preparations, in wet weather, for the FAMDA production ‘Australia Day.’
The weather last Thursday was much better. The luncheon was held at a long
table, with the new roof providing welcome protection from the sun.
Around the table with Russell Broadbent and staff member Jenny Paproth were:
Cr Alyson Skinner representing Council;
Ian Lyon from the Foster Football Club;
Jeanette Allan and Karen Rathjen from the South Gippsland Hospital
Mohya Davies (past member of the Hall Committee);
Peter Clyne (President of the committee) and member Leonie Clyne both
Robert Paragreen (caretaker and Treasurer);
Ros Wathen (Farmer’s Market rep);
Gwen Combridge (Senior Citizens rep);
Ian Sutton (RSL rep);
Jo MacKenzie (Vice President and Youth Assist Clinic rep).
The committee served a simple lunch of chicken pie, a vegetarian pasta and
salads, accompanied by white wine and water.
Committee members unable to be present were Joyce Simpson, Liz Hurst and
secretary Robert Fulton.
Mr Broadbent congratulated the hall committee on showing initiative and
organising for the new roofing to be built and paid his compliments to the
cook, Jo MacKenzie, for the superb lunch.
research one golf swing at a time
• Jen and Paul Delaney take time out for a bit of practice in the
lead-up to Paul taking on the Longest Day challenge to raise money for
THE Longest Day is an endurance golf challenge designed to test skill,
strength and stamina. The challenge is to successfully complete 72 holes of
golf on a single day between dawn and dusk in a stableford format. The
challenge will take place at Welshpool Golf Club on Monday, December 19.
The Longest Day is to be held just two days after the actual longest day of
the year (December 21) and is a Cancer Council initiative to raise funds to
aid in cancer research.
Toora resident Paul Delaney has a very good reason and strong motivation for
taking on the challenge; his wife Jen has follicular lymphoma which is a
type of non-Hodgkin lymphoma. It develops when the body makes abnormal
B-lymphocytes - the lymphoma cells, (B-lymphocytes are white blood cells
that fight infection). The lymphoma cells build up in lymph nodes. The most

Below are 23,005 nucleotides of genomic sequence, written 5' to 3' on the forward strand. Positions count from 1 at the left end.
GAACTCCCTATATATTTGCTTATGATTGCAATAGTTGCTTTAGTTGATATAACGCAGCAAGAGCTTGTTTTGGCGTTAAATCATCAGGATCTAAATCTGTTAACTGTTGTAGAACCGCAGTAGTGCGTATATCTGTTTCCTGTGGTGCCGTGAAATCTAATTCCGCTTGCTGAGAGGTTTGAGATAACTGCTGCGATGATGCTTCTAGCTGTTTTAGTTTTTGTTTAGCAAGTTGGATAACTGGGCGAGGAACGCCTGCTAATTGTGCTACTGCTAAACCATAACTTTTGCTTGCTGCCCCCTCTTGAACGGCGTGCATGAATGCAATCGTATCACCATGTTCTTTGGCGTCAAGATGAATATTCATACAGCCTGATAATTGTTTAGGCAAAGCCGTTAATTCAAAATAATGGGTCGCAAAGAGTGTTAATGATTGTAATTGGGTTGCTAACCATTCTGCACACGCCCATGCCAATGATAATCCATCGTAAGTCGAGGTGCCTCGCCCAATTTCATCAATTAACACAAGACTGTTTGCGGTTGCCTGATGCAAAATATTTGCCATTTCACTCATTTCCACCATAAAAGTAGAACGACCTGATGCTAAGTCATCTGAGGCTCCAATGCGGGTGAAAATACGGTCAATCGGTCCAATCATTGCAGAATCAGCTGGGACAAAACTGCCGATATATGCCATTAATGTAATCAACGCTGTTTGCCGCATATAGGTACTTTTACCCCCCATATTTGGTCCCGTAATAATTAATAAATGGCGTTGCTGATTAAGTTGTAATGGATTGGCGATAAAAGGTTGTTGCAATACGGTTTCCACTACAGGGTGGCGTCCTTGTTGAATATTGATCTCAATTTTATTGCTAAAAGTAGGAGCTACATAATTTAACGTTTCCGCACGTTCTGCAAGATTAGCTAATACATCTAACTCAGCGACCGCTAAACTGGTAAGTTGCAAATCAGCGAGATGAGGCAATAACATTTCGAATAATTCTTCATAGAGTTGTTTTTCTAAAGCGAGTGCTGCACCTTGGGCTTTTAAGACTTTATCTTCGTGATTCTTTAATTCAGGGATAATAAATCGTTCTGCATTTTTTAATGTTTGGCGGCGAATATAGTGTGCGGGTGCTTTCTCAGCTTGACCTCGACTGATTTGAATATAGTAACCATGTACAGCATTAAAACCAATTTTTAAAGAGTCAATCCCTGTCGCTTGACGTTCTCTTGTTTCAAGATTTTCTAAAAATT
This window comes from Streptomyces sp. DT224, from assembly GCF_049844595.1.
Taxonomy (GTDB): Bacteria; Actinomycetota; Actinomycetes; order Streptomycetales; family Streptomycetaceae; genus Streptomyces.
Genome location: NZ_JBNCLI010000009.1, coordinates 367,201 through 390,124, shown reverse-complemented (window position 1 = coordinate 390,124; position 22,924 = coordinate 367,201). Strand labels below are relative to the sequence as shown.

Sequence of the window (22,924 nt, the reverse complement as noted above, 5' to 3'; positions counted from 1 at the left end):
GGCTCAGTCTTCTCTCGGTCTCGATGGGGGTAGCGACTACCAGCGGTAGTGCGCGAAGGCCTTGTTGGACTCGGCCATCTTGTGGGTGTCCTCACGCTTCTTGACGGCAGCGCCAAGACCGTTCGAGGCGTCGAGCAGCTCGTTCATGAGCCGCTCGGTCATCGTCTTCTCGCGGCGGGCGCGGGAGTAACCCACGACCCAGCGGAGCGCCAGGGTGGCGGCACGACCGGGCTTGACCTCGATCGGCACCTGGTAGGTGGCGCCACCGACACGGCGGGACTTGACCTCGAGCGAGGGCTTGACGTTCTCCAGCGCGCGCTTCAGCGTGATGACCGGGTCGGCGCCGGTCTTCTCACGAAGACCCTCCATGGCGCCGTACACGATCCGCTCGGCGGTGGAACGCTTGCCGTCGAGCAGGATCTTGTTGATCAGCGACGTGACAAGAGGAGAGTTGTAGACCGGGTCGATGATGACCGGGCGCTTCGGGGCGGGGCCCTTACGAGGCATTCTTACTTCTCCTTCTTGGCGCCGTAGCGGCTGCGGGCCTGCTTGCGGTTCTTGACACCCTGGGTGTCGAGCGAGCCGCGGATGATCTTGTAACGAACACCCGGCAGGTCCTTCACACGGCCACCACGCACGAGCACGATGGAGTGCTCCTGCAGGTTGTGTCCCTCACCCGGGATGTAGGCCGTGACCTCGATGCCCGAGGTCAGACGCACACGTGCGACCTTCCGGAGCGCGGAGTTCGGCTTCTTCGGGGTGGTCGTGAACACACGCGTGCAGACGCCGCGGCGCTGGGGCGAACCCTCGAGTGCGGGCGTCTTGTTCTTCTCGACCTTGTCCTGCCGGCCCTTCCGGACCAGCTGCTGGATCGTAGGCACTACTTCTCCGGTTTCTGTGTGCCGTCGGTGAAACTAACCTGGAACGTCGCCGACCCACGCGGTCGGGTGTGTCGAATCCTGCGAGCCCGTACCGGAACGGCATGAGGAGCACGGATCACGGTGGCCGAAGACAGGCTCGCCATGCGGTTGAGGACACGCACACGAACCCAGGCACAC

common symptom is a painless swelling in the neck, armpit or groin.
Jen had originally noticed a small lump behind her ear. It didn’t hurt. The
doctors thought it was a cyst. When the lump grew in size Jen had it checked
again, this time by ultrasound. She was told that ‘it looks too pretty to be
cancer’ as it was perfectly round.
A sample of the lump was taken and the doctor told her the lump was a benign
tumour. Nothing showed in a blood test as there are so many forms of
lymphoma that it’s not possible to test for all at once.
Four days later Jen received a call from the Gippsland Cancer Care Centre at
Latrobe Regional Hospital in Traralgon where the sample had been sent. She
was told that the results were inconclusive and that the lump should be
removed. Following its removal and three rounds of chemotherapy, Jen and
Paul are absolutely thrilled that she is now is remission.
“It pays to get lumps which you think may be glands or cysts checked by a
medical professional and if you’re given the all clear, rejoice - but if
you’re at all uncertain, get a second opinion first to be absolutely sure,”
“I’ve seen how the Cancer Council operates and the Gippsland Cancer Care
Centre at Latrobe Regional Hospital and they are amazing”, Paul said. “This
one day will be a bit tough for me, but it’s a walk in the park compared to
what Jen and so many others have gone through and are going through. It’s
not much really, but it’s one way in which I can help.
“Please join me in the fight against cancer by using the ‘Give Now’ button
on the Welshpool Golf Club’s facebook page to sponsor me in this game of
skill, strength and stamina,” Paul urged.
Within two days of registering with the Cancer Council to raise funds, Paul
had raised $1000, with some donors stipulating to the Ford man and keen
Geelong supporter (rather ‘tongue in cheek’) that he’ll have to wear a
Holden T-shirt or perhaps a Carlton cap.
“If they want me to wear something in particular they will have to supply
it, but if they’re willing to donate money, I’ll wear it,” Paul said.
“This event is to raise funds for skin cancer, but if they can find a cure
for that one type of cancer then maybe that will lead to finding a cure for
other types of cancer as well,” he said.
By following the link www.facebook.com/welshpoolgolfclub the funds donated
to the cause will go directly to the Cancer Council.
As The Mirror goes to print, Paul has so far raised $1500 and it is his and
Jen’s hope that readers will jump on board to help raise additional funds
for cancer research.
So, come on down to the Welshpool Golf Club and urge Paul on as he tackles
72 holes of golf on the Longest Day.